• For women who are fit for PCS but considered unlikely to have cytoreduction to
  • Before NACT is administered, patients should have histologic confirmation of an invasive ovarian, fallopian tube, or peritoneal cancer.
  • For NACT, a platinum/taxane doublet is recommended. Alternate regimens, containing a platinum agent, may be selected based on individual patient factors.
  • ICS should be performed after ≤ 4 cycles of NACT for women with a response to chemotherapy or stable disease.
  • Patients with progressive disease on NACT have a poor prognosis. Options include alternative chemotherapy regimens, clinical trials, and/or discontinuation of active cancer therapy and initiation of end-of-life care. Surgery is not advised unless for palliation (e.g., relief of a bowel obstruction).

These recommendations have established a role for NACT in the treatment of patients with advanced ovarian cancer. The use of NACT has been associated with significant cost savings compared with PCS.11 It is expected that new strategies involving NACT will contribute to further improvements in the outcomes of patients with advanced ovarian, tubal, or peritoneal cancer.

References

1. Ferlay J, Soerjomataram, I., Ervik, M., et al, GLOBOCAN 2012 v1.1, Cancer Incidence and Mortality Worldwide: IARC CancerBase No. 11 [Internet]. Lyon, France: International Agency for Research on Cancer; 2014, http://globocan.iarc.fr Accessed 10 August 2016, .
2. Maringe C, Walters S, Butler J, et al., Stage at diagnosis and ovarian cancer survival: evidence from the International Cancer Benchmarking Partnership, Gynecol Oncol, 2012;127:75-82.
3. du Bois A, Quinn M, Thigpen T, et al., 2004 consensus statements on the management of ovarian cancer: final document of the 3rd International Gynecologic Cancer Intergroup Ovarian Cancer Consensus Conference (GCIG OCCC 2004), Ann Oncol, 2005;16 Suppl 8:viii7-viii12.
4. Covens AL, A critique of surgical cytoreduction in advanced ovarian cancer, Gynecol Oncol, 2000;78:269-74.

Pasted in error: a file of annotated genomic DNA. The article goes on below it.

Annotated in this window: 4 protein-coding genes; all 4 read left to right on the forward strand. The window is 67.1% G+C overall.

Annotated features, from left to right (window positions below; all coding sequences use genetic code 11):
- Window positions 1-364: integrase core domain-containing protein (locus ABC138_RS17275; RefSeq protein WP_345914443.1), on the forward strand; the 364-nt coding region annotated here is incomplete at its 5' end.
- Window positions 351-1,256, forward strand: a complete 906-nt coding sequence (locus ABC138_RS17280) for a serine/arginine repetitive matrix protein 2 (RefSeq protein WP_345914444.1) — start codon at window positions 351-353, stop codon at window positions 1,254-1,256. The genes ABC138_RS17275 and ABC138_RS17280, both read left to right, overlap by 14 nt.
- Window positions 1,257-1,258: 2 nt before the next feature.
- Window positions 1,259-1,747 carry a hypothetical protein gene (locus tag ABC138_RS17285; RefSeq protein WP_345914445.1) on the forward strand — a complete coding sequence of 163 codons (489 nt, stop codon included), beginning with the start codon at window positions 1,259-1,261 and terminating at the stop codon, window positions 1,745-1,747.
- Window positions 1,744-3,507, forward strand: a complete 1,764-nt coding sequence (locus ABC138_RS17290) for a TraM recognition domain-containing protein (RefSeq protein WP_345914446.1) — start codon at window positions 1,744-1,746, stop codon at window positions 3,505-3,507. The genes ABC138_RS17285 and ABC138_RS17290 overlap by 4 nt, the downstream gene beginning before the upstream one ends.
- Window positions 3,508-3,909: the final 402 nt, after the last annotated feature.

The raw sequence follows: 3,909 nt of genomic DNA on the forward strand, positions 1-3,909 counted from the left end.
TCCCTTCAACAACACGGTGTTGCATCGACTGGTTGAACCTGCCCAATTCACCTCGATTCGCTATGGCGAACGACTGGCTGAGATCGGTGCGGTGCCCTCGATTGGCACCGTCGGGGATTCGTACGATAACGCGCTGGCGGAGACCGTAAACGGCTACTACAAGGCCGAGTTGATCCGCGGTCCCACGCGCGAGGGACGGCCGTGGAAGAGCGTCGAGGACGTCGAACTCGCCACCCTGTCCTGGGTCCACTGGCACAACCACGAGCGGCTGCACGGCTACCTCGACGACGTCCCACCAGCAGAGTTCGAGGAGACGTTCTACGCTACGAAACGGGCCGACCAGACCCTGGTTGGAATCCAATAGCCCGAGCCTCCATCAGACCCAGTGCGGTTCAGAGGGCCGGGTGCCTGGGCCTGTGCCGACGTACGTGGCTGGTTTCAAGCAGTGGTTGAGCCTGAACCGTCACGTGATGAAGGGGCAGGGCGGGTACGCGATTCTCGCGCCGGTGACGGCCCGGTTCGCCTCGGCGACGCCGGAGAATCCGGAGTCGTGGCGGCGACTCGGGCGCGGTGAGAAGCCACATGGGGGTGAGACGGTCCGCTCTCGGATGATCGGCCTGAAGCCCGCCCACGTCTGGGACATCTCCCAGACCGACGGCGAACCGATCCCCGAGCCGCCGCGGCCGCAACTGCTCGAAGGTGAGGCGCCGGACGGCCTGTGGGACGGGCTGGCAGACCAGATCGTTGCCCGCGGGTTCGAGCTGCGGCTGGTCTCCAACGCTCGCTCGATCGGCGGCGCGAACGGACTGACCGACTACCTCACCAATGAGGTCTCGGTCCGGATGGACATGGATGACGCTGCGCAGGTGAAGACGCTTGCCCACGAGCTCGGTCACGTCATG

5. Armstrong DK, Bundy B, Wenzel L, et al., Intraperitoneal cisplatin and paclitaxel in ovarian cancer, N Engl J Med, 2006;354:34-43.
6. Wright AA, Bohlke, K., Armstrong, D.K. et al, Neoadjuvant Chemotherapy for Newly Diagnosed, Advanced Ovarian Cancer: Society of Gynecologic Oncology and American Society of Clinical Oncology Clinical Practice Guideline, J Clin Oncol, 2016;e-pub ahead of print, doi: 10.1200/JCO.2016.68.6907 .
7. Vergote I, Trope CG, Amant F, et al., Neoadjuvant chemotherapy or primary surgery in stage IIIC or IV ovarian cancer, N Engl J Med, 2010;363:943-53.
8. Kehoe S, Hook J, Nankivell M, et al., Primary chemotherapy versus primary surgery for newly diagnosed advanced ovarian cancer (CHORUS): an open-label, randomised, controlled, non-inferiority trial, Lancet, 2015;386:249-57.
9. Fagotti A, Ferrandina G, Vizzielli G, et al., Phase III randomised clinical trial comparing primary surgery versus neoadjuvant chemotherapy in advanced epithelial ovarian cancer with high tumour load (SCORPION trial): Final analysis of peri-operative outcome, Eur J Cancer, 2016;59:22-33.
10. Onda T, Yoshikawa, H., Shibata, T. et al, Comparison of treatment invasiveness between upfront debulking surgery versus interval debulking surgery following neoadjuvant chemotherapy for stage III/IV ovarian, tubal, and peritoneal cancers in phase III randomized trial: JCOG0602., J Clin Oncol, 2014;32:suppl; abstr 5508.
11. Rowland MR, Lesnock JL, Farris C, et al., Cost-utility comparison of neoadjuvant chemotherapy versus primary debulking surgery for treatment of advanced-stage ovarian cancer in patients 65 years old or older, Am J Obstet Gynecol, 2015;212:763 e1-8.